CorelDRAW can do page layouts for sure and multi-page documents, however, there are somethings missing that would make it ideal for long documents, one of them is there is no way to calculate creep in the program. DRAW also doesn't manage memory as well as full-fledged page layout programs. For that I am told Ventura Publishing, also by Corel is perfect, but I have not ever used it. But it has to be better than Adobe PageMaker or InDesign. Well you cannot buy a new copy anymore of PageMaker though lots of people still use it and PageMaker has its bugs. InDesign is a good program but hard to learn and expensive and built to stay that way. As easily as you can switch from individual pages in DRAW to facing pages and then build anything into a booklet in Print Preview, you need to buy a plugin to do that in InDesign.

It really is destructive of workflow for a smaller commercial printer who has invested in equipment that does not have a booklet plugin in their digital platemaker. It is still always best to furnish the printer a booklet ready for plate.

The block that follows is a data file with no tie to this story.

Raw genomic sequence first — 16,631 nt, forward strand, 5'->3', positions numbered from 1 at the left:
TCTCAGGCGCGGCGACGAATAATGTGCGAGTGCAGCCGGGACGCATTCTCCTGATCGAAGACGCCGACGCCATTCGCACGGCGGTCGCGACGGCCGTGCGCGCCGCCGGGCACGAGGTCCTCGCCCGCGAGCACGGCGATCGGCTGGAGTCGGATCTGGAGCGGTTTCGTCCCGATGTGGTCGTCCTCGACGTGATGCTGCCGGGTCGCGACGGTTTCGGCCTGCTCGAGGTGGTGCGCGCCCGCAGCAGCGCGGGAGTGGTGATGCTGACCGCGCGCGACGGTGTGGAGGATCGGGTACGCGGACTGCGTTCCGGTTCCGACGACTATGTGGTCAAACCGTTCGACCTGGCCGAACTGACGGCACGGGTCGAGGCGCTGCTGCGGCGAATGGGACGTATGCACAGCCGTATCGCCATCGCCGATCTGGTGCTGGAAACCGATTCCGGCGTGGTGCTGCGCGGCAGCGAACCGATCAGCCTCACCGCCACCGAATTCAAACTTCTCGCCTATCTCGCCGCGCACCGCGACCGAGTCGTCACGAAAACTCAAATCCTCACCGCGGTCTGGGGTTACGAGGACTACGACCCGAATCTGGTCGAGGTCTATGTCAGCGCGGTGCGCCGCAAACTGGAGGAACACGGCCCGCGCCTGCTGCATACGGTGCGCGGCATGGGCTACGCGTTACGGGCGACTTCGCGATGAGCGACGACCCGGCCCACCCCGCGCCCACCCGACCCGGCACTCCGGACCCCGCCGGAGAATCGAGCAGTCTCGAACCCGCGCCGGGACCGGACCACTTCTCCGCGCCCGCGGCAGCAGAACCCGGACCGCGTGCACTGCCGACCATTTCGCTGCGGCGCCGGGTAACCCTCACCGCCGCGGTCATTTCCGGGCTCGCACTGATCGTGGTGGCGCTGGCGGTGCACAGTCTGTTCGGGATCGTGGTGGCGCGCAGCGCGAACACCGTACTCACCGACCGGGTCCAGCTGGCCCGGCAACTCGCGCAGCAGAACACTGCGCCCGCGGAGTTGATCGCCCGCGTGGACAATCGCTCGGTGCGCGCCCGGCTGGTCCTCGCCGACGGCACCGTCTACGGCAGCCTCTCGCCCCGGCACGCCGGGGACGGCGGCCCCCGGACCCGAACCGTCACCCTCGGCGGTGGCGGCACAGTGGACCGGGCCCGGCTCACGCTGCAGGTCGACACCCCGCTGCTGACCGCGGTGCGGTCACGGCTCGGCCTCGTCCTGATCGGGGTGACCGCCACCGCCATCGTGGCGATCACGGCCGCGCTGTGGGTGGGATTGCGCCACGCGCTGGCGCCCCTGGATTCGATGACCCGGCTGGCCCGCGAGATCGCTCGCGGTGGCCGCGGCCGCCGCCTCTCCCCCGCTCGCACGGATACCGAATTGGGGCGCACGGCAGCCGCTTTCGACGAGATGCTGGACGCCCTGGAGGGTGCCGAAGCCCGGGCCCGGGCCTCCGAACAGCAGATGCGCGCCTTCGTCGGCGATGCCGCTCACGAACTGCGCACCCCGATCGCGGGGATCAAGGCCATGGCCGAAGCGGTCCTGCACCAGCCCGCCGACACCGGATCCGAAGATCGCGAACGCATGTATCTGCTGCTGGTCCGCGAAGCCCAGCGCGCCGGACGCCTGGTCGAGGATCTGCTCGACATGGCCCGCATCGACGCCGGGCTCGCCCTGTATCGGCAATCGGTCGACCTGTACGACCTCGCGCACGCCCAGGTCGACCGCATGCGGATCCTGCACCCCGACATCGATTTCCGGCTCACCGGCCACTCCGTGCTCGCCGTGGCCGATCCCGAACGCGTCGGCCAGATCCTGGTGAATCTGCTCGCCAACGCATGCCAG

Back to .eps, you can also save the clipping path separately from the bitmap, even though you can save it with transparency, and I suppose the reason for wanting to do this is that for a long publication where you would want to link as much as possible externally, is when importing a clipping path and having the bitmap which is much larger linked externally is going to save you a lot of file size. You can save the clipping path as .cmx. In fact if you haven't done this before, you can from the Path docker, you can set it as a clipping path and then you can save to .cmx. In fact you need to save the path really if your output is to .eps because if not you may find the box for exporting a mask are grayed out.